I know it is cliché to add 2.0 to everything but after watching this video about one of U.S administrations dynamic new groups—the TIGR (Technology, Innovation and Government Reform) Team, its hard not to feel that some exciting changes are on the horizon. The Change.gov blog keeps blowing me away with its content.
Talk of opening up the government data to everyone, mash-ups and remixing of information from the U.S government?
This is the kind of change I can believe in.
Watch the video.
What do you think?
Cross posted at: http://www.utechtips.com/
“After seven years, there was literally no evidence it had any impact on student achievement — none,” said Mark Lawson, the school board president here in Liverpool, one of the first districts in New York State to experiment with putting technology directly into students’ hands. “The teachers were telling us when there’s a one-to-one relationship between the student and the laptop, the box gets in the way. It’s a distraction to the educational process.”
When I read statements like this it saddens me and maddens me at the same time.
It saddens me to watch thousands of hard earned tax dollars be wasted because of poor implementation and support. You don’t read about businesses considering abandoning their lap top programs due to employee computer distractions or losses in productivity. How are schools to remain relevant to today’s students if they cannot structure and provide an environment that can enable them to succeed?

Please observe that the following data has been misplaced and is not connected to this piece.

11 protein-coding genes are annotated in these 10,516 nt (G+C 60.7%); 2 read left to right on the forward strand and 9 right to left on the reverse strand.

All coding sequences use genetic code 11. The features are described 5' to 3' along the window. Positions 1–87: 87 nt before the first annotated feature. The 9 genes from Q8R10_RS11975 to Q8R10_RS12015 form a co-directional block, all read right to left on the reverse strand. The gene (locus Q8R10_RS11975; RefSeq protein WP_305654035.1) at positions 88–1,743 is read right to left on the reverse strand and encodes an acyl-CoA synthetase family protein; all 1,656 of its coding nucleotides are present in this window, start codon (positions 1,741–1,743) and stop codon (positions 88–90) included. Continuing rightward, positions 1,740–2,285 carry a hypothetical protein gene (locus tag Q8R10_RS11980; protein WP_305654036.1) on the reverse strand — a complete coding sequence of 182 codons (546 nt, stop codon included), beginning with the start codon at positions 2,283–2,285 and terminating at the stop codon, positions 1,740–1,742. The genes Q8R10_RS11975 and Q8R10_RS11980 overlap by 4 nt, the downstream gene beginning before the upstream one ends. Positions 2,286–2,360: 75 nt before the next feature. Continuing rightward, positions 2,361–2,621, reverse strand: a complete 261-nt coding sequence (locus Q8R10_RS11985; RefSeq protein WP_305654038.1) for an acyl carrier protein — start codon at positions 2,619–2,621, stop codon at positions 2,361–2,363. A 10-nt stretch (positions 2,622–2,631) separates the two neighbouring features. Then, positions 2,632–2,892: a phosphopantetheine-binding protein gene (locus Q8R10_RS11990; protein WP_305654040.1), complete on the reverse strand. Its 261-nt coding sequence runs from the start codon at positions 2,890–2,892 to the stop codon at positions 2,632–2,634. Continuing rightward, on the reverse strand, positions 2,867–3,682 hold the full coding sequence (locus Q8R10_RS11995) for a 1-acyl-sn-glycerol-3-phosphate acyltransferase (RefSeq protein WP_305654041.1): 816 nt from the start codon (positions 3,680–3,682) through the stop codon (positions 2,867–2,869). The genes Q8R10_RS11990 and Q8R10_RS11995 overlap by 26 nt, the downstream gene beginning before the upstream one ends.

In one to one lap top classrooms everything looks different.
Classroom management looks different.
Supervision looks different.
Assessment looks different.
Collaboration looks different.
Teaching looks different.
Scaffolding looks different.
Lesson plans look different.
Learning looks different.
Teaching looks different.
TEACHING LOOKS DIFFERENT!!!
After reading this article, my first questions were:
How much PD was done on: “Teaching in a one to one program”, “Classroom management in a one to one program”, “Student user policies in a one to one program” , “How to monitor and track teacher AND student learning in a one to one program”.
You won’t find books on these subjects (idea??) but if you leverage the experience of all of us who are working and teaching in these environments and having success with them you will find a wealth of knowledge, just waiting to be tapped. Reach out and mobilize your resources! Is that not one of the new skills of the 21st century?
I have seen and have been a part of programs that work. There are so many examples out there where one to one programs succeed in engaging our 21st century learners while still ensuring they they are learing. But it takes an investment in PEOPLE and not technology to make these programs successful. Small steps, instructional shifts, changes in thinking, changes in practices and changes in TEACHING.
Changes in Teaching,……………..
Love this article:
“Computers’ role in classrooms questioned”
- The Daily Princetonian
- Tuesday, February 13, 2007